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10 Powerful Conversation Starters to Talk to Kids about Sportsmanship

Sportsmanship, showing respect for the rules, the participants and the spirit of competition, is an important powerful word all kids (and adults) must learn when competing with others. Given that May is Sportsmanship month for Powerful Words Character Development, this is a great time to discuss sportsmanship with your children.

How can you start the conversation about sportsmanship with your kids? Here are 10 Conversation Starters that will allow you to teach your kids about sportsmanship– as well as learn what they think, feel and believe about good sportsmanship.

Topics may range from what a good sport or bad sport means to how we can be gracious winners and refrain from being sore losers, to specific issues of cheating, boasting and failing in competition. What are some ways that your children can show great sportsmanship? Why do we need to follow these respect-based rules anyway? How can our actions at a game impact the spirit of competition?

We have all seen terrible sportsmanship- from what we see on TV to what we see on the fields right in front of our faces. What have you seen? What actions do you think are okay and which actions do you feel need to be addressed? When we stay silent, it could look like we approve. And interestingly, your kids may have a great deal to say about what they have seen and heard– it will be great to get their perspective.

What do your kids think? Do you see good or bad sportsmanship around you– and how can your family contribute to the positive end of sportsmanship? Hopefully you are talking about this topic in classes this month with all the scripts and tips from Powerful Words on sportsmanship- we’d love to hear about it!

Feel free to share- and discuss!

Warm regards,

PS A podcast on Sportsmanship will be coming out in the next month or so. Keep a look out and subscribe– so you can be the first to know! You can look right here on the podcast page or subscribe on iTunes (or whatever podcast site you listen through) and I know- you’ll love it!

Dr. Robyn on GMA: Are Participation Trophies a Celebration of Mediocrity?

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Good Morning America came to my house last night to ask me about a hot button topic discussed this morning on the show.

http://abcnews.go.com/beta/Lifestyle/pittsburgh-steelers-james-harrison-back-sons-participation-trophies/story?id=33130650

gma_participationtrophies-300x225James Harrison, football star on the Pittsburgh Steelers, is one tough linebacker.  He also has drawn a hard line when it comes to parenting.  On Instagram this past weekend, he reported that his 2 sons received “participation trophies” and that he was returning them.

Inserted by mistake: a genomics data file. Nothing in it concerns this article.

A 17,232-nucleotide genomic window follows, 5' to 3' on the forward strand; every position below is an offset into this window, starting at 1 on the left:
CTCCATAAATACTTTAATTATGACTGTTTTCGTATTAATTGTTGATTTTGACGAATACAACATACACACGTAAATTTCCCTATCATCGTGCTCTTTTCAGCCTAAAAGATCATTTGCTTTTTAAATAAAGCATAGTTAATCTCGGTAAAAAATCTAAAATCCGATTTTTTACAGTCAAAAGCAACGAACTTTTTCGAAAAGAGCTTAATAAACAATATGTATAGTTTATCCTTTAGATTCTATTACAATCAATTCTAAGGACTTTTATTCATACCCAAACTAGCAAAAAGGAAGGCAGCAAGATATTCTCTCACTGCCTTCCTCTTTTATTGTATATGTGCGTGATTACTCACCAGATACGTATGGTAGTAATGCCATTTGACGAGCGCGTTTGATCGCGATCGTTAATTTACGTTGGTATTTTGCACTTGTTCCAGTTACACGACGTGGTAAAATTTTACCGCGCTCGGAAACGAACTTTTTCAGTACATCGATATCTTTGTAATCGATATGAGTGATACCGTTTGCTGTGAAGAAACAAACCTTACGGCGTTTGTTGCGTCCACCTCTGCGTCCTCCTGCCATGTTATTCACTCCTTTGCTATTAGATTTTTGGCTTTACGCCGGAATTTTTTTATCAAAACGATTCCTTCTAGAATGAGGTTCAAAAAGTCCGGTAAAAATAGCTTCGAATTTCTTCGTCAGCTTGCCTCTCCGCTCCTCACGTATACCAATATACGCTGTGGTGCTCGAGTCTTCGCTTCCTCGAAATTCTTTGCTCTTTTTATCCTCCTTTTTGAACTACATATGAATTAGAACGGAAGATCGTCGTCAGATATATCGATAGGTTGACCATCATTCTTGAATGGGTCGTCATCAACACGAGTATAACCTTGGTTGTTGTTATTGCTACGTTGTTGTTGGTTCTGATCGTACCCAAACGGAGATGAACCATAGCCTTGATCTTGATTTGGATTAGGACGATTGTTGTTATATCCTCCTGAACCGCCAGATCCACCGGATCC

“While I am very proud of my boys for everything they do and will encourage them till the day I die, these trophies will be given back until they EARN a real trophy” (photo). “I’m not about to raise two boys to be men by making them believe that they are entitled to something just because they tried their best. Cause sometimes your best is not enough, and that should drive you to want to do better…not cry and whine until somebody gives you something to shut u up and keep you happy.”

Harrison used the hashtag #harrisonfamilyvalues to punctuate his point.

While many agreed with Harrison’s views, some also disagreed. Here’s what I think:

For some children who may have participation challenges due to social skills or shyness issues, a participation trophy can be a tangible way to encourage those children to participate more and celebrate their participation. For most other children, they don’t need participation trophies and can, in fact, learn important social skills and sportsmanship from winning and losing.

As parents and teachers, here are some important tips:

(1) Disconnect the term lose from loser: As parents, we need to help children learn how to be a gracious winner and, just as important, that even when you lose, it doesn’t make you a loser. When a child experiences a loss in competition, it can help to strengthen that child’s character because that child can see that there is always next time– always another chance– always more hard work s/he can put in to learning and growing.

(2) Use a loss as a lesson: Allow your children to lose! Remember, no loss has to beat you down– not in competition and not in life! What can you learn from the loss? How can you get better? What can you do differently next time? This conversation might not happen right away– but once the frustration of the loss dies down a bit, a conversation can be a wonderful way to turn a loss into a win. (See me talk about this more on another segment regarding losing and grit that aired on GMA here)

(3) Share your grit to glory stories: Grit, going after a goal with passion without letting obstacles get in the way, is a vital part of character development.  Show your children how grit helped you get through! When did you lose? How did you react? Parents and teachers can share their stories and what they learned from winning and losing. You might be surprised by how inspirational you can be!

Children are all different– and you know them best! The answer to this question regarding participation trophies is NOT about age or development but rather about what your personal child needs to thrive and take a step towards independence. For some, participating in itself is a win. For others, the bar needs to be set higher.

In the end, all people need to learn how to cope when they don’t win and once they do, that’s a win they can take with them for the rest of their lives.

Dr. Robyn Signature